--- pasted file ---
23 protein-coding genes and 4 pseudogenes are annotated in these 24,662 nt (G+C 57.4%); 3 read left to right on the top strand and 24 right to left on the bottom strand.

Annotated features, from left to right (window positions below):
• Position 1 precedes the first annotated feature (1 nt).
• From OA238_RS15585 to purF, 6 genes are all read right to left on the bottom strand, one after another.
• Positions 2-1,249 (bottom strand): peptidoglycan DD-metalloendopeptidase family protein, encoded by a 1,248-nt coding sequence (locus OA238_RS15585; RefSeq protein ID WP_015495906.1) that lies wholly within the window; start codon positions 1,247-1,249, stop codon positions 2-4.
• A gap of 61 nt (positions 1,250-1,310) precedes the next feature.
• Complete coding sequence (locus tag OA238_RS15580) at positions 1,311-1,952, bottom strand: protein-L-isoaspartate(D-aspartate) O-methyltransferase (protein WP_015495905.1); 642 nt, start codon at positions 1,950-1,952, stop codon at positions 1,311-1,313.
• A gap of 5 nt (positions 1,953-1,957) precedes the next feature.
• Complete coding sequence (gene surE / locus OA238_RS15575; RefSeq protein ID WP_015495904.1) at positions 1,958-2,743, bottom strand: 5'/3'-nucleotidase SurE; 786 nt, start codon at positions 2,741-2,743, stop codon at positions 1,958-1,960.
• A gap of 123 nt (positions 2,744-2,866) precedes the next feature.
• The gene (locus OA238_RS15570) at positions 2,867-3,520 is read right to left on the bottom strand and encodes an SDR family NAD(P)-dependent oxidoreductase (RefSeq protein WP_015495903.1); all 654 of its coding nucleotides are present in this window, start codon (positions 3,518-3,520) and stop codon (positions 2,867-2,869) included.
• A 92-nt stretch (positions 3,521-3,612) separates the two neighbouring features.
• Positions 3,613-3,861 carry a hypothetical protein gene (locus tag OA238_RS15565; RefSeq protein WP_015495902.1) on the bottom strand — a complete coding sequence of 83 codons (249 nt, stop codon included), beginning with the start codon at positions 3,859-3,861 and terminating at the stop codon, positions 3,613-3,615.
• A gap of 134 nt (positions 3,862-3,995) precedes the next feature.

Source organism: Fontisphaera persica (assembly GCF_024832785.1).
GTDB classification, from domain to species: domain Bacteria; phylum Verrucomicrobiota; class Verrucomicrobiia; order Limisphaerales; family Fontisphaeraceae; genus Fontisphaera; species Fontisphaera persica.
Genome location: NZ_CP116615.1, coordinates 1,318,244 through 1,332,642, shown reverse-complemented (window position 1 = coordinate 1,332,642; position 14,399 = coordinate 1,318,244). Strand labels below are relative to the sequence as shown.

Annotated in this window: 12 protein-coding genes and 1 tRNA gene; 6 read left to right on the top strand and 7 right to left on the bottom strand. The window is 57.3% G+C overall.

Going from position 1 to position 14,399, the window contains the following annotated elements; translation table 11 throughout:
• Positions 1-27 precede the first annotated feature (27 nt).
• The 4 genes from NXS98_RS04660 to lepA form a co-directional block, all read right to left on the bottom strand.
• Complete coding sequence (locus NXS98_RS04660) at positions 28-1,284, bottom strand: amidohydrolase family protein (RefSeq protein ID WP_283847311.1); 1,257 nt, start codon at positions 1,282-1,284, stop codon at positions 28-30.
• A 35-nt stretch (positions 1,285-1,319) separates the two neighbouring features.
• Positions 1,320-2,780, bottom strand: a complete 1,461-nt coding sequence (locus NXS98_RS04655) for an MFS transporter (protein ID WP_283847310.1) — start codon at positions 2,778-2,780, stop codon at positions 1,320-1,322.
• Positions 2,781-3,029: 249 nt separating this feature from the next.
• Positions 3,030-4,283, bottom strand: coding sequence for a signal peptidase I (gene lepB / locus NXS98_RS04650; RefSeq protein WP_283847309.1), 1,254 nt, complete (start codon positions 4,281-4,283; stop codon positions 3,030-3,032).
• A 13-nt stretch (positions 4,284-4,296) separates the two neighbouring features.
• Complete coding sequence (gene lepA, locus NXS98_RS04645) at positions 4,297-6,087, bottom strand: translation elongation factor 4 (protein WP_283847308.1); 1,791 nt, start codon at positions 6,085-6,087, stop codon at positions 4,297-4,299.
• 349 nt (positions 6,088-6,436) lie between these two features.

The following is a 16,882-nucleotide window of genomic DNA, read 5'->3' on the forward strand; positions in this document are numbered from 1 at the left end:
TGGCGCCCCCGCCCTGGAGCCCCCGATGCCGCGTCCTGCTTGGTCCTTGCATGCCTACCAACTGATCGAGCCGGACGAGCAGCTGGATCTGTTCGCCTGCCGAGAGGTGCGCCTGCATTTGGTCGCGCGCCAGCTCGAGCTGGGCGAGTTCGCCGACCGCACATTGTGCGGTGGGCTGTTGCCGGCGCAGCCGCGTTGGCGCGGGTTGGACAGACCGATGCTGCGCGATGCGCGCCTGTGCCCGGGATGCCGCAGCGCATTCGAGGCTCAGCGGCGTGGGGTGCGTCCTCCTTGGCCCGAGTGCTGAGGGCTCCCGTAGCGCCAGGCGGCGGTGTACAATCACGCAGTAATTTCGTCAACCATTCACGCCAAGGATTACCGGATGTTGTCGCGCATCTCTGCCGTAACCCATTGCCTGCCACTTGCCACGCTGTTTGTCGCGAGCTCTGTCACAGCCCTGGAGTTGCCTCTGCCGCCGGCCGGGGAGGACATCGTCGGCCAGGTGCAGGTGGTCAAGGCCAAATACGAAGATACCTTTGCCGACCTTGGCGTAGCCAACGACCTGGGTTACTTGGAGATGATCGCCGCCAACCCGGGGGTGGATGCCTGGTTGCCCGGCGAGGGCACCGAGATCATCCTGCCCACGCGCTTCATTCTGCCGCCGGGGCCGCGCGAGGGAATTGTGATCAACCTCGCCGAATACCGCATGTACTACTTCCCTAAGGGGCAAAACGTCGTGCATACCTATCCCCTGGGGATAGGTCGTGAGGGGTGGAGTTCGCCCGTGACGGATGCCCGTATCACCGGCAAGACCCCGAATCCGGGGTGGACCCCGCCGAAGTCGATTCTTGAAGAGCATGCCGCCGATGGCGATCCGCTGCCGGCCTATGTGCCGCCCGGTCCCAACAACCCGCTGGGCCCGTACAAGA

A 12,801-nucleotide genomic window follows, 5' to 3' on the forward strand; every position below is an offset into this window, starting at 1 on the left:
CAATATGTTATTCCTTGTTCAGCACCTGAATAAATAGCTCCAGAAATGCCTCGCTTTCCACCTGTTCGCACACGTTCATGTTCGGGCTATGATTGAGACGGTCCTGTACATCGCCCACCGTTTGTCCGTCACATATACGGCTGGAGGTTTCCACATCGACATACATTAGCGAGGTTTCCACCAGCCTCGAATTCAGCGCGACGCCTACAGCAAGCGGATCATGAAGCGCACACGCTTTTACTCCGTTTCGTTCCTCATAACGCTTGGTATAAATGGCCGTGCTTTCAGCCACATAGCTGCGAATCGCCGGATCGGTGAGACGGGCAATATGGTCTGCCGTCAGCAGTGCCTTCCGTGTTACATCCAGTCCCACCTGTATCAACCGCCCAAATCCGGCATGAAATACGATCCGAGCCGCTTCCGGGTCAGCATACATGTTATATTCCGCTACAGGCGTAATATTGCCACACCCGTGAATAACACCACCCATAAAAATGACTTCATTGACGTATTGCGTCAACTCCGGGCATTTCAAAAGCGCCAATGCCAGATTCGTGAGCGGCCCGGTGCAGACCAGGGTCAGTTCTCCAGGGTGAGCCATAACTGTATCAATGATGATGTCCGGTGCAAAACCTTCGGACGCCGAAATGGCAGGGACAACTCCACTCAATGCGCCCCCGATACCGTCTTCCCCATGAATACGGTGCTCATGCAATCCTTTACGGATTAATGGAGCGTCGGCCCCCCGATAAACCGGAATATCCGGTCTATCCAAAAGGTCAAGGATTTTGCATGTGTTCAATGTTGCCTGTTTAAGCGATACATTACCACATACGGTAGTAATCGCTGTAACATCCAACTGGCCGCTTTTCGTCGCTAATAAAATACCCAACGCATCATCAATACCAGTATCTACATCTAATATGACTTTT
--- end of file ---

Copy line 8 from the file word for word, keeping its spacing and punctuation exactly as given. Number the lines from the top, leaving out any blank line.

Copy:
• A gap of 5 nt (positions 1,953-1,957) precedes the next feature.